We should bring the same discipline of a start-up to non-profit. Whether you scale a business in Hubli or a non-profit anywhere it is the same story. Non-profit is not non-performance. The non-performing assets in non-profits in US itself is quite huge.
We are thinking of taking this idea back to US starting in Lowell, MA. I am quite excited about this innovation and entrepreneurship cycle.

SK: Tell us about the Sycamore Networks’ experience. It entered Nasdaq with a huge bang and then the market collapsed in 2001. What are the learnings?

Desh: Cascade Communications hit the market and kept going. When we did Sycamore Networks, there was a big dearth of bandwidth. Bandwidth on demand was the cry. It was a hugely successful idea. The core technology was lasers, fibre optics and so on. Wall Street valued it so highly and every corporations started putting money into it. Because of this we all started doing 200-300 laser beams on one fibre, whereas the customer wanted perhaps 5.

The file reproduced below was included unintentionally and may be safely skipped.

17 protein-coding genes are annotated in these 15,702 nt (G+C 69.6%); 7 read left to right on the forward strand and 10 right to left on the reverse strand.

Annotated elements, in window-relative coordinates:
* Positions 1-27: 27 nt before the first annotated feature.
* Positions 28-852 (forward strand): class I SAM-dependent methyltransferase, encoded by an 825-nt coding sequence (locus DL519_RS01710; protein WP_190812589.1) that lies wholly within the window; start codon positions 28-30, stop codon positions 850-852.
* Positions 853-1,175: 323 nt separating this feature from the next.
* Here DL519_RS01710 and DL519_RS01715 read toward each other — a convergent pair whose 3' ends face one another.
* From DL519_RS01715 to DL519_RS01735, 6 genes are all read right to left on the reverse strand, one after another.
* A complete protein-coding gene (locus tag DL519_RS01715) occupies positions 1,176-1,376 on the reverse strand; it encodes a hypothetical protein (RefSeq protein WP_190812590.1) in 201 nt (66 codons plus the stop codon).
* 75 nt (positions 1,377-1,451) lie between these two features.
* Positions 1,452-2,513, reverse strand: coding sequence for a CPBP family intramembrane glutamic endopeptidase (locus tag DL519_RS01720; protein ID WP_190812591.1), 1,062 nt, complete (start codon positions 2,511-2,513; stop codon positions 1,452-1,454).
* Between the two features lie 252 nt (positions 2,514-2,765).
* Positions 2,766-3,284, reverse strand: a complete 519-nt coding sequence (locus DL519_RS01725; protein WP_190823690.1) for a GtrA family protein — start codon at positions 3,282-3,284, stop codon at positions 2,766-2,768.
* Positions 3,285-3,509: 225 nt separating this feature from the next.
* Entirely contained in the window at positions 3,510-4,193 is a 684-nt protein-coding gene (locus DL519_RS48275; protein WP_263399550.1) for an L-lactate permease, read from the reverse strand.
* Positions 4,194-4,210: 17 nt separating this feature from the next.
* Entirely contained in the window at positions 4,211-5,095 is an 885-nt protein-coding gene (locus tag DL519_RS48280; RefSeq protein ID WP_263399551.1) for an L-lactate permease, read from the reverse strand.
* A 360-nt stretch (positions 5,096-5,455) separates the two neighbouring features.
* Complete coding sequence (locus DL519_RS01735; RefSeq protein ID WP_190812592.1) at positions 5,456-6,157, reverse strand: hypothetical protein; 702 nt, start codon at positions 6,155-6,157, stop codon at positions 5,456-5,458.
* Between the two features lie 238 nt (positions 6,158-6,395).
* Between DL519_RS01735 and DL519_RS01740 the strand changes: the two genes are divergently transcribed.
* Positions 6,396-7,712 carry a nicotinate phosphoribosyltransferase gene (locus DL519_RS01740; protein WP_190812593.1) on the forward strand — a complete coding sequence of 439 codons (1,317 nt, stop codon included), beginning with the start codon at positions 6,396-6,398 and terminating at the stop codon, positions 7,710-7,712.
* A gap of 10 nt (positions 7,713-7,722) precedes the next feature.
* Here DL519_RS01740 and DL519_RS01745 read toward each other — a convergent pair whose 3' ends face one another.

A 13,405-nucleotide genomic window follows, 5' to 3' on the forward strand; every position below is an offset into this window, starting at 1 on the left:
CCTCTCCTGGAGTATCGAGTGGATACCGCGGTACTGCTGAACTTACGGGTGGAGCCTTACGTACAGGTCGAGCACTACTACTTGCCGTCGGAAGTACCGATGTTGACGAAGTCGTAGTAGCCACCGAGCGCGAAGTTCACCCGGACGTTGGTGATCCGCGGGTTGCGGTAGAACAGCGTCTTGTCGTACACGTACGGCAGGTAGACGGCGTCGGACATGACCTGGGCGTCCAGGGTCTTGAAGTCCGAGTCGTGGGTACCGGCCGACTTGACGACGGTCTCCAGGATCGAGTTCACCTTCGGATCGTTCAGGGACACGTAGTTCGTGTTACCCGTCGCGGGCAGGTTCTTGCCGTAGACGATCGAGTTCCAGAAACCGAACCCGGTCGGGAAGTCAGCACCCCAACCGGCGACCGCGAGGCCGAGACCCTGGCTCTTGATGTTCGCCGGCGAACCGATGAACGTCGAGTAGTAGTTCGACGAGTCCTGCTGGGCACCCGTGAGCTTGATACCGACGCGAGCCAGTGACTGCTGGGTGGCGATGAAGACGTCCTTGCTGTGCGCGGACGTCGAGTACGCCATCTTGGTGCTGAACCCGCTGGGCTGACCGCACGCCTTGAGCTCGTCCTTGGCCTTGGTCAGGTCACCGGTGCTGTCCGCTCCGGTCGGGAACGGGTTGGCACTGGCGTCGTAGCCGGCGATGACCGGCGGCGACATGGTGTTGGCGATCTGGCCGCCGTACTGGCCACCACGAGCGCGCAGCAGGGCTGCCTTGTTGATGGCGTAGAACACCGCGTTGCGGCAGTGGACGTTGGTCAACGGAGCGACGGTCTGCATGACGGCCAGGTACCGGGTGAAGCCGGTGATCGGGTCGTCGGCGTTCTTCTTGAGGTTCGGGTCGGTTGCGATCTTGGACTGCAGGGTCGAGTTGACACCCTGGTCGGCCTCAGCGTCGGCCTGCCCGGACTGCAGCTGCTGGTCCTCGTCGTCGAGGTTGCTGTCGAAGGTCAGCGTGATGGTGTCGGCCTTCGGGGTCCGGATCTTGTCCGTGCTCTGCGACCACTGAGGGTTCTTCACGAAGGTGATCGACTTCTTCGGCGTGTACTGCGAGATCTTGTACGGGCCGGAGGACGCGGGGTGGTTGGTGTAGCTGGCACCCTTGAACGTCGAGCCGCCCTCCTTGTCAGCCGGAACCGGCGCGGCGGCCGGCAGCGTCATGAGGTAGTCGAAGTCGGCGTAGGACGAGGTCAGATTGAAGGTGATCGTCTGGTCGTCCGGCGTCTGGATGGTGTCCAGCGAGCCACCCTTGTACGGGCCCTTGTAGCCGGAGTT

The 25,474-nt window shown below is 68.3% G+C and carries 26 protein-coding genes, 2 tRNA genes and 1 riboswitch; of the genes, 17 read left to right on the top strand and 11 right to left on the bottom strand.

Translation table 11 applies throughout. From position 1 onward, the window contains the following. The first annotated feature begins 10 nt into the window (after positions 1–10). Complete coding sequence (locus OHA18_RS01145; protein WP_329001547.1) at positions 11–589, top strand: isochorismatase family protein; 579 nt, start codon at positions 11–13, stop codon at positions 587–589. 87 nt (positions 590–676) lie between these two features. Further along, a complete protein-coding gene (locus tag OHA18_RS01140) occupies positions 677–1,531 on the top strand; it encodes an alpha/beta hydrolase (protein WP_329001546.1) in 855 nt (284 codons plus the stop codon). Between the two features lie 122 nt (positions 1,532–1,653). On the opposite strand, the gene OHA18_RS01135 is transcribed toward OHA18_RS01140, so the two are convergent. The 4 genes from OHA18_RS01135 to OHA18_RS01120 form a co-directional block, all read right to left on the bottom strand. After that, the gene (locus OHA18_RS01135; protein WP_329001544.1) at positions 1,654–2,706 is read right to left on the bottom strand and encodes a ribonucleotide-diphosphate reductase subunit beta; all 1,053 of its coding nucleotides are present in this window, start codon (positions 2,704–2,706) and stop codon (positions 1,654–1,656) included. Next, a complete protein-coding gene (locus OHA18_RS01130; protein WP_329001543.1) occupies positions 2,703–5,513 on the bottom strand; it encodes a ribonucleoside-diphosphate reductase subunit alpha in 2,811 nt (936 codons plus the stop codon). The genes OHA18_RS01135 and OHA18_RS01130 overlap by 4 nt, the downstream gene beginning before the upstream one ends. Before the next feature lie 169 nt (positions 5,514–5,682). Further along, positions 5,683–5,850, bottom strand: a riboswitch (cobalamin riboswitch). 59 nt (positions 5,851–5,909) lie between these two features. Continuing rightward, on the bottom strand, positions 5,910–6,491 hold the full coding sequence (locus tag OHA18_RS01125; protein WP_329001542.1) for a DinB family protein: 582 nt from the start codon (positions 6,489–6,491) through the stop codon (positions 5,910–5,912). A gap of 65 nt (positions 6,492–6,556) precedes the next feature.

There was an overshoot and margins collapsed and then it was not necessary to do such complex things. Sycamore did a very good job of getting out of it. We did not see it as a cyclical thing but an overshoot of technology from which there is no way of coming back. We got out of hardware and optical technology and stuck with switching and software. Most of the other companies that started with Sycamore are gone. The margins dropped to 30-35% at that rate you cannot survive in the US where the R&D costs are very high. You can only survive in India and China. But we retained the money. We still have a billion dollars and we are giving back some of that to the shareholders.